Shari and Len Potter are modernists at heart. So they weren’t immediately drawn to the idea of Southampton’s historic district as a place to build their dream vacation house. The story of how they arrived there begins with a bit of serendipity and ends with a design that mingles with the neighborhood’s century-old cottages yet opens to reveal a truly modern soul. The Potters spent years decamping to North Carolina’s Outer Banks each summer while their children were growing up, but because several of their best friends and Shari’s sister and her family had weekend homes in the Hamptons, they finally took a look—and quickly found an abandoned 1970s-era house that was ripe for a teardown. Their realtor referred them to architect Stuart Disston, who instantly understood his clients’ desire for a contemporary aesthetic to shine through Southampton’s Shingle-style vernacular. “We decided we would keep the exterior of the house reflective of the neighborhood,” says Disston. “But the inside is all straight-edge molding and high-lacquered finishes—clean and more on the minimal side.”
This balance can be seen as soon as one enters the home. The porte cochere entry under diamond-pane windows looks to the past while the front door opens to the 21st century with abstract-patterned wallpaper on one side and an oversize photographic work by artist Matthew Brandt on the other. The foyer continues onward, past a two-story wall of steel-paned windows and toward public spaces enclosed with the same dark metal and glass. “The stair hall is an event on the way through the house,” Disston says, pointing out that this experience is exemplified by how the glass wall floods light through the home’s front and back sections.
Disston put an updated spin on classic architectural elements throughout the house. Instead of dark hardwood floors, there is cerused white oak. Instead of marble kitchen counters, he used milk glass, while the cabinetry is lacquered and trimmed in stainless steel. “The blend of traditional and modern details that Stuart created can be found all throughout the house. This combination of wood, steel and stone—it happens in every room,” says builder Stephen Parker, whose team reiterated the balance by hand-scraping all the floors, ceiling beams and stair rails to achieve their unique finish—a rough contrast to the high-gloss moldings.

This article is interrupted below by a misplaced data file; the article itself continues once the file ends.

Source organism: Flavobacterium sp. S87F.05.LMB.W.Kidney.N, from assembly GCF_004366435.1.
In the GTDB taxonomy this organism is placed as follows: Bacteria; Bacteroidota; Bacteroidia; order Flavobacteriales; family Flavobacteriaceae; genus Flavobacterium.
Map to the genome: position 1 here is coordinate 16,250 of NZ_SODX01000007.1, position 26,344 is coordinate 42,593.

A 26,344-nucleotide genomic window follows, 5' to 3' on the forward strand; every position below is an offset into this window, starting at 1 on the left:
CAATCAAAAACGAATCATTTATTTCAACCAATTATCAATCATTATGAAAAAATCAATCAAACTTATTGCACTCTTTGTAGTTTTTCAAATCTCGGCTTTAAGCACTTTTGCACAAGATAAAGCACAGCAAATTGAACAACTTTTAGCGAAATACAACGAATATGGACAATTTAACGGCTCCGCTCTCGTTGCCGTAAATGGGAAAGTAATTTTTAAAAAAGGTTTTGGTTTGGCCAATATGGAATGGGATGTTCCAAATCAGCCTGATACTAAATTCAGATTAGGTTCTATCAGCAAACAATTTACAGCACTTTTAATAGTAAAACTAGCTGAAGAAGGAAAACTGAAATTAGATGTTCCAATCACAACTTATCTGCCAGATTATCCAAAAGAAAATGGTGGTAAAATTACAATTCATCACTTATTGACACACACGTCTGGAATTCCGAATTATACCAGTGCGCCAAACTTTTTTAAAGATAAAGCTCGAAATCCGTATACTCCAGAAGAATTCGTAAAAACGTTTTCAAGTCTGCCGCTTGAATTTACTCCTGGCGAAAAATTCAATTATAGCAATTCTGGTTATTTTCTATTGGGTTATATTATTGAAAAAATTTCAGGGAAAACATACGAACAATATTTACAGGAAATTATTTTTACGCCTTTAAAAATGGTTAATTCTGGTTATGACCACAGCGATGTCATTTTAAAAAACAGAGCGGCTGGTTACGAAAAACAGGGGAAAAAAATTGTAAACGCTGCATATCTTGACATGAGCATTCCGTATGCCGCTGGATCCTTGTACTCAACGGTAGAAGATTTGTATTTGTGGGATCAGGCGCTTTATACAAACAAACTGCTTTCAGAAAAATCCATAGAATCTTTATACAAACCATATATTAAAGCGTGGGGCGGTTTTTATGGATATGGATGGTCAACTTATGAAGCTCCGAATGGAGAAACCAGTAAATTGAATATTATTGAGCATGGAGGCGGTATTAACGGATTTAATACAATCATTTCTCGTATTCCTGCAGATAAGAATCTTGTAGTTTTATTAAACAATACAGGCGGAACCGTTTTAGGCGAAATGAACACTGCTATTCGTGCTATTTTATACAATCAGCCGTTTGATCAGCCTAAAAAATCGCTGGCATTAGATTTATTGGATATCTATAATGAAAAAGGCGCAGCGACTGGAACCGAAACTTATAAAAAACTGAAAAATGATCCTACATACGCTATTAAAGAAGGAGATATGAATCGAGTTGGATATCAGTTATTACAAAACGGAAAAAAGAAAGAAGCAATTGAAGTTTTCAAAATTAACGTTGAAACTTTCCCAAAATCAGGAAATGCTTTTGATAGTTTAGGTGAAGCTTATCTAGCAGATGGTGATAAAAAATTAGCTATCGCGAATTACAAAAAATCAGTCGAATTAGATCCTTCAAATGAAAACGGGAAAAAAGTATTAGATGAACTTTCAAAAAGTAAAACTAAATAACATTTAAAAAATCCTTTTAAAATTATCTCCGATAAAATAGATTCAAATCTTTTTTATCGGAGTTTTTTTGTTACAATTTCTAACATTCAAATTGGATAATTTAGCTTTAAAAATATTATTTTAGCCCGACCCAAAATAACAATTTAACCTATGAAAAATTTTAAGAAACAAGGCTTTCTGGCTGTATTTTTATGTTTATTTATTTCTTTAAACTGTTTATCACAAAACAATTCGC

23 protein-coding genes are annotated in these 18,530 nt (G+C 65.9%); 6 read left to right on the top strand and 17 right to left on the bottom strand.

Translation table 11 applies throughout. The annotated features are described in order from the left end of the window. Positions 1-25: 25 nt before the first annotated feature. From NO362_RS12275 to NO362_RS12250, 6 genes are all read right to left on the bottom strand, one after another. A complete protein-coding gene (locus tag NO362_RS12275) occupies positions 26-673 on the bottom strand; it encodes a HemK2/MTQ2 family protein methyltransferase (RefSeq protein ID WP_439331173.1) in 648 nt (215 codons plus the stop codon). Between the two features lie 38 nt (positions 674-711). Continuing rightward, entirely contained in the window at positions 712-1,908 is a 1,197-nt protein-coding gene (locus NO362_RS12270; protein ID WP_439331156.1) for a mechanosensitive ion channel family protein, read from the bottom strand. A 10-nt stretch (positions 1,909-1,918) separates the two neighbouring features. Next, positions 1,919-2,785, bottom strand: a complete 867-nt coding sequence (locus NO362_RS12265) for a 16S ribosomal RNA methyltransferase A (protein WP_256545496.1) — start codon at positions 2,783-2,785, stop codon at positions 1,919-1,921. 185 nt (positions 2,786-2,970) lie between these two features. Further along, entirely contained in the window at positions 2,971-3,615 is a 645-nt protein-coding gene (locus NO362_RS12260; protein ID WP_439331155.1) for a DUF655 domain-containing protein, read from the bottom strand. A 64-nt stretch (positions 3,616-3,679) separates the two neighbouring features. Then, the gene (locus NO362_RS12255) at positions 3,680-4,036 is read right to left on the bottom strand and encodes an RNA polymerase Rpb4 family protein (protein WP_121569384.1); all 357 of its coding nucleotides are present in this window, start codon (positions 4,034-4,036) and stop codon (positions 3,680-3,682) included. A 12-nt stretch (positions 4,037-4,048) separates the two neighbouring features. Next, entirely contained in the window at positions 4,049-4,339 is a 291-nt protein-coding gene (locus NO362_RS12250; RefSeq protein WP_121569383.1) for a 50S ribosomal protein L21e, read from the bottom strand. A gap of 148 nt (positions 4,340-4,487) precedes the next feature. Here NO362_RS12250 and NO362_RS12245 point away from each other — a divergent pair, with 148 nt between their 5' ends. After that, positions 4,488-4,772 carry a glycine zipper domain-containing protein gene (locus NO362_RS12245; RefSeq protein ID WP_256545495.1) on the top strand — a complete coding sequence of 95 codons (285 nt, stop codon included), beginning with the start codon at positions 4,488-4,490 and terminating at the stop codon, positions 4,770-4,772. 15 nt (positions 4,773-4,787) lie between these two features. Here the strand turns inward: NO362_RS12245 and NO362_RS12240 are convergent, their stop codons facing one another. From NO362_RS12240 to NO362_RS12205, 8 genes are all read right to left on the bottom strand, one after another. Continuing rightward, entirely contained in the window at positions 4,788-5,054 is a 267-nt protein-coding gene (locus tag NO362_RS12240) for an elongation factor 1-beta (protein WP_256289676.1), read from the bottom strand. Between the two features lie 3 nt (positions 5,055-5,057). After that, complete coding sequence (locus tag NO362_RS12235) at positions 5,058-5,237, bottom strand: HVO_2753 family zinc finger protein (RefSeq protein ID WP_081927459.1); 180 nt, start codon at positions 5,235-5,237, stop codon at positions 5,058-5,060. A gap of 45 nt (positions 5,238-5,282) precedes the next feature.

Designer Chris Desmone took the same approach with the interior design. On one hand, it had to feel like a traditional beach house—comfortable above all, with nothing too precious. “But it’s the yin and the yang,” he says. “You have the combination of the low-key and the luxurious.” The upholstered pieces—many of them from HB Home NYC, where he has worked with designers and owners Patricia Healing and Daniel Barsanti for 16 years—are durable and plush, while the bling comes through accent pieces, art and lighting. “What we found ourselves doing was designing most of the lighting ourselves,” he says of the sinuous sculptural pendants that hang in so many rooms and that he had fabricated by artisans from New York to Charleston. The library, which the Potters describe as a place of escape from the open-plan main level, is anchored with a glass table on a golden ribbon-like stand, surrounded by shelves of all-white objects that Desmone and Shari collected during the three years the house was being designed and built.
A soothing palette of pale sea and sky colors throughout the house leans back toward the low-key. “We went through the subtleties of all the colors, nothing too saturated,” Desmone says. Adds Shari: “There’s a serenity to it—from color to fabrics and décor, our goal was to make the house inviting and relaxing.” The real sea and sky, meanwhile, played a significant role in a design that is always focused outward. “The connection to the outside was critical,” Len says. “We love the idea of having the whole outside flow to the inside.”
Though not directly on the water, the 2-acre property was designed with a summer getaway in mind, with an outdoor kitchen and two dining and lounge areas surrounding the large pool, a sunken tennis court and playing fields for the owners’ three high school- and college-age children. “The indoor rooms relate to the outdoor rooms,” landscape architect Timothy Rumph says. “So, we used materials that are clean and concise.” This included such elements as lena limestone surrounding the pool and a mixture of trees and perennial plantings that would provide beauty any time of year. “We made sure the planting design provides interest for the garden whenever they are there,” he adds. In a nod to the surrounding historic district, Disston designed a traditional mortise-and-tenon-framed pool house out back. “It just makes a neat open-air structure, because you have all that wonderful woodwork,” he says.
With their vacation house now so close—less than a two-hour drive from their home—the Potters use the house on weekends and holidays all year long, and the nine bedrooms, movie theater, upstairs living room, and deck for the kids means it’s equipped for friends and family well into the future. “I wanted to build a place where our kids, no matter where they live, will want to visit and bring their kids,” Shari says. Adds Len: “It’s everything we thought it would be.”